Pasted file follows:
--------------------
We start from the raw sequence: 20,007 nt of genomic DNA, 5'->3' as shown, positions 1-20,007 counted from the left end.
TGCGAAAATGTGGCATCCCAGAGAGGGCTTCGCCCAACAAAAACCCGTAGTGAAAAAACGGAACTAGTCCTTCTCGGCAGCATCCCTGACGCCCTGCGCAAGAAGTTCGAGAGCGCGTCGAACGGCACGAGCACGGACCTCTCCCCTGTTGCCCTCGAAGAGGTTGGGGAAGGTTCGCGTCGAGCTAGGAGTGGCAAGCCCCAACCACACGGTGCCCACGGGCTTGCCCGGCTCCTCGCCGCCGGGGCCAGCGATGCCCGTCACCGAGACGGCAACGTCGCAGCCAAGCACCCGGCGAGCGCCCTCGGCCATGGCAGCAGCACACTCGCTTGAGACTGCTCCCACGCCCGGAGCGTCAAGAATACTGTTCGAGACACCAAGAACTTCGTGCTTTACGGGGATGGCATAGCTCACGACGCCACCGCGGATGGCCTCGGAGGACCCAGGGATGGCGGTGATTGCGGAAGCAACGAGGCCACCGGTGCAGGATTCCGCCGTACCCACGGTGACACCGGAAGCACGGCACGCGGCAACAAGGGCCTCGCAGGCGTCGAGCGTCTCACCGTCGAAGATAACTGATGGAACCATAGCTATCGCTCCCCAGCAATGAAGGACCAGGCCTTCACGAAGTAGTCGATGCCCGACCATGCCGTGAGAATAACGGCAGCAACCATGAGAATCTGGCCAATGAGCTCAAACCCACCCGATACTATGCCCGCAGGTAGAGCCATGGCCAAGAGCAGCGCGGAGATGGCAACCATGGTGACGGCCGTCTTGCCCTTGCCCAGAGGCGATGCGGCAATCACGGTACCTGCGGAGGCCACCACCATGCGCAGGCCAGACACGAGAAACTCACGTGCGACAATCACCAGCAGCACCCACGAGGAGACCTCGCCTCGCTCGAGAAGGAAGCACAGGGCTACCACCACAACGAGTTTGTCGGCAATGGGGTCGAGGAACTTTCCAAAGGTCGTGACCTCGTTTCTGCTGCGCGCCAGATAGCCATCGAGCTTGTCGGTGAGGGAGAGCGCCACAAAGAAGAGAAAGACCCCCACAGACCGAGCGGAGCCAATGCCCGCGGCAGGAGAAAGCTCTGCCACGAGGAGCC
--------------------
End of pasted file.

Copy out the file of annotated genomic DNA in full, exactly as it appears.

We start from the raw sequence: 20,007 nt of genomic DNA, 5'->3' as shown, positions 1-20,007 counted from the left end.
TGCGAAAATGTGGCATCCCAGAGAGGGCTTCGCCCAACAAAAACCCGTAGTGAAAAAACGGAACTAGTCCTTCTCGGCAGCATCCCTGACGCCCTGCGCAAGAAGTTCGAGAGCGCGTCGAACGGCACGAGCACGGACCTCTCCCCTGTTGCCCTCGAAGAGGTTGGGGAAGGTTCGCGTCGAGCTAGGAGTGGCAAGCCCCAACCACACGGTGCCCACGGGCTTGCCCGGCTCCTCGCCGCCGGGGCCAGCGATGCCCGTCACCGAGACGGCAACGTCGCAGCCAAGCACCCGGCGAGCGCCCTCGGCCATGGCAGCAGCACACTCGCTTGAGACTGCTCCCACGCCCGGAGCGTCAAGAATACTGTTCGAGACACCAAGAACTTCGTGCTTTACGGGGATGGCATAGCTCACGACGCCACCGCGGATGGCCTCGGAGGACCCAGGGATGGCGGTGATTGCGGAAGCAACGAGGCCACCGGTGCAGGATTCCGCCGTACCCACGGTGACACCGGAAGCACGGCACGCGGCAACAAGGGCCTCGCAGGCGTCGAGCGTCTCACCGTCGAAGATAACTGATGGAACCATAGCTATCGCTCCCCAGCAATGAAGGACCAGGCCTTCACGAAGTAGTCGATGCCCGACCATGCCGTGAGAATAACGGCAGCAACCATGAGAATCTGGCCAATGAGCTCAAACCCACCCGATACTATGCCCGCAGGTAGAGCCATGGCCAAGAGCAGCGCGGAGATGGCAACCATGGTGACGGCCGTCTTGCCCTTGCCCAGAGGCGATGCGGCAATCACGGTACCTGCGGAGGCCACCACCATGCGCAGGCCAGACACGAGAAACTCACGTGCGACAATCACCAGCAGCACCCACGAGGAGACCTCGCCTCGCTCGAGAAGGAAGCACAGGGCTACCACCACAACGAGTTTGTCGGCAATGGGGTCGAGGAACTTTCCAAAGGTCGTGACCTCGTTTCTGCTGCGCGCCAGATAGCCATCGAGCTTGTCGGTGAGGGAGAGCGCCACAAAGAAGAGAAAGACCCCCACAGACCGAGCGGAGCCAATGCCCGCGGCAGGAGAAAGCTCTGCCACGAGGAGCC